I don’t know that they do. Honestly. I think a lot of younger people would assume that they’re going to get maternity leave. I’m actually editing a graduation speech right now where I’m going to ask the class, "Do you think you’re going to get maternity leave when you have a baby? And I’m sure you think the answer is yes, but the answer is there’s only 12 percent of you who are going to get paid leave right now."

I don’t think young people know that there are a lot of workplace rules that aren’t family-friendly. That create barriers, especially for women, to excel, to continue to move up the ladder. There’s a reason that only 3 percent of Fortune 500 companies are run by women. So they need to know!

Amy Schumer has done a lot of sketches on the issues you’ve been talking about …
She’s great! Oh my goodness, I love her!

She did the bit on the military video-game ... 
It was amazing! 

And the Friday Night Lights riff ... 
It was amazing!

Do you think things like this are going to help you?
Yes, I think it will help. It's the ripple effect. It's the constant, different narrative that is being placed somewhere in the ether that someone can hear. Amy Schumer can reach a whole class of young men and women who can now understand the issue better now that she's delivered it so effectively with humor. Jon Stewart often does that, John Oliver does it — he just did that awesome piece on paid leave. It helps. That's a whole audience of people who never pay attention to what's going on in Washington. It helps that shows like House of Cards take on the sexual assault in the military issue. It makes a difference.

You've reached out to a lot of women's magazines. But unfortunately, lots of these still magazines get derided as, Oh, that's a women's magazine, that doesn't matter. An example of that recently was the Chelsea Manning interview, which was in Cosmopolitan. Several people on Twitter expressed shock that the interview appeared there. No one would say that if it had appeared in GQ
Or Playboy, even.

Right. So how important is it that people still have those biases?
It doesn't matter to me. Honestly, the women are reading these magazines. I want to be in the magazines they are reading. Women's magazines have done an amazing job covering these issues. And the women reading these magazines regularly, they may not be political women, which is key. We need these conversations happening at every kitchen table. Because if you're going to reach a senator from a Southern Republican state who may not know a lot about an issue, well, his constituents are reading that article on the beach during their summer vacation, and it will eventually make its way to decision-makers or the wives of decision-makers or the daughters of decision-makers.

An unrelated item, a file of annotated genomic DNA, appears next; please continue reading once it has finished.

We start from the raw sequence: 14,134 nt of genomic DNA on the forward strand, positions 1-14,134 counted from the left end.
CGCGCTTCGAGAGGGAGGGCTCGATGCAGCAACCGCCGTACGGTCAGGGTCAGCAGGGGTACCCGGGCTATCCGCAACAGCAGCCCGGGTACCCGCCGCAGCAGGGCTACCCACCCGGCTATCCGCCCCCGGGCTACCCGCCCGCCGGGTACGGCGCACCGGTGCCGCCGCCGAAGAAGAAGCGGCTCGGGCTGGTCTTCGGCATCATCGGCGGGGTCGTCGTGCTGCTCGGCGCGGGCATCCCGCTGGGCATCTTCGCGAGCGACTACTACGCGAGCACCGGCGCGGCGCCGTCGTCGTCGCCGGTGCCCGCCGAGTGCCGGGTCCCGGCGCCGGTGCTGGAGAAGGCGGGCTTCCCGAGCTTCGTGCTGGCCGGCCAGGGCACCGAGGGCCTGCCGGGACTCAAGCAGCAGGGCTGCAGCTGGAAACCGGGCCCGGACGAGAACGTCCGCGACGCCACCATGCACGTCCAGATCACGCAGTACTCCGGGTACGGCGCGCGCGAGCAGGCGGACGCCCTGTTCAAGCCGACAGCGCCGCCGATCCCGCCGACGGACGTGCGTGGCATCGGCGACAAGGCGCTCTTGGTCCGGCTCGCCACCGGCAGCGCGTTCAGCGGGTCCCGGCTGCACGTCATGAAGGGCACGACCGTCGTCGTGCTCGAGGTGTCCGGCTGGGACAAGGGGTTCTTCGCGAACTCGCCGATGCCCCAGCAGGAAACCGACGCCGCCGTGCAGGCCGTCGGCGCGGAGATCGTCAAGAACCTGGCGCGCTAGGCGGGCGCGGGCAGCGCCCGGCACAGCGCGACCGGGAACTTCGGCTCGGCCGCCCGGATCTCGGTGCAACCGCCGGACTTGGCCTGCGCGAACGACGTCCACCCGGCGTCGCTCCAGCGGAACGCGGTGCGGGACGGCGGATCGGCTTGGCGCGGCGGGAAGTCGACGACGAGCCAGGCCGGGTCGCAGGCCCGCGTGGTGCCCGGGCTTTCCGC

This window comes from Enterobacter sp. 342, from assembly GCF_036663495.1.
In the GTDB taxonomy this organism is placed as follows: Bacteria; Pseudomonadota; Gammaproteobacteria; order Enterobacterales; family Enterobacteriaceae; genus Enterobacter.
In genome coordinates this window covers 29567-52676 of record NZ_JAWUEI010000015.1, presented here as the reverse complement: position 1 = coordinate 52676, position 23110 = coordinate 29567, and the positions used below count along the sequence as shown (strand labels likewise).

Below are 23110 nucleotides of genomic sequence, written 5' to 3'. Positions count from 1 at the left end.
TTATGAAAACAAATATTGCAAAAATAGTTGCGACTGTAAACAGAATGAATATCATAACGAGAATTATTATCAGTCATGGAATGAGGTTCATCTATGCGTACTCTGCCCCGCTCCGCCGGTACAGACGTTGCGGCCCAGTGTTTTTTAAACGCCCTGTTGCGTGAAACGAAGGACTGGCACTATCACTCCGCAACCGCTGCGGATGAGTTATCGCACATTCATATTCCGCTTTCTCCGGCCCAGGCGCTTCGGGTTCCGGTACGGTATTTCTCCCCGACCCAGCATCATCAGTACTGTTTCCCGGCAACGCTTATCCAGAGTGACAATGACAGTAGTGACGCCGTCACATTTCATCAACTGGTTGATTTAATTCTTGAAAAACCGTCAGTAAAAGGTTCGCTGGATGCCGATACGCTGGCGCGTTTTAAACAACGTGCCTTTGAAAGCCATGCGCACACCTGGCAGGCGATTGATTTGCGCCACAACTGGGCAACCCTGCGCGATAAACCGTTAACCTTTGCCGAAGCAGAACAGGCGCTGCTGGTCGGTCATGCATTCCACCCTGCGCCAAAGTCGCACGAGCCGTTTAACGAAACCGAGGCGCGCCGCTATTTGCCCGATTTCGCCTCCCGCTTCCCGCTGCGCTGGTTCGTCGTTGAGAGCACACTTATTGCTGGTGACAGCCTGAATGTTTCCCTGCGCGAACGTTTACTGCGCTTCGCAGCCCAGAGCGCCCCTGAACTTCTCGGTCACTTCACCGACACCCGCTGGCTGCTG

It’s been 20 years since Hillary Clinton — whom you replaced in the Senate — spoke in Beijing. You credit that with spurring your political career.
Yeah.

And throughout your career, she’s been someone who has popped up frequently and helped you push forward. Looking at 2016, what are you thinking about her presidential bid?
I think she’s going to win. I think it’s going to be a tough race. I think people, as shown by the last election, are disillusioned, and a lot of people stayed home, so she’s going to have to inspire a whole lot of people. I’m fully supportive of her because I feel she is the most qualified candidate among all of them to lead and to be our president.

Photo: New York Daily News Archive/Getty Images

A lot of the issues she has been talking about sound very much like a Gillibrand platform.
I hope she runs on paid leave, because I think it’s really important. If a presidential candidate is running nationally on paid leave, it will pressure Republican candidates to think very long and hard about it. I want it to be debated in the debates. I’m hoping every candidate is asked, "Do you support paid leave, and if not, why not?" Because I would love to hear why not. Why do you think we should continue to be the only industrialized country that doesn’t support families? Why?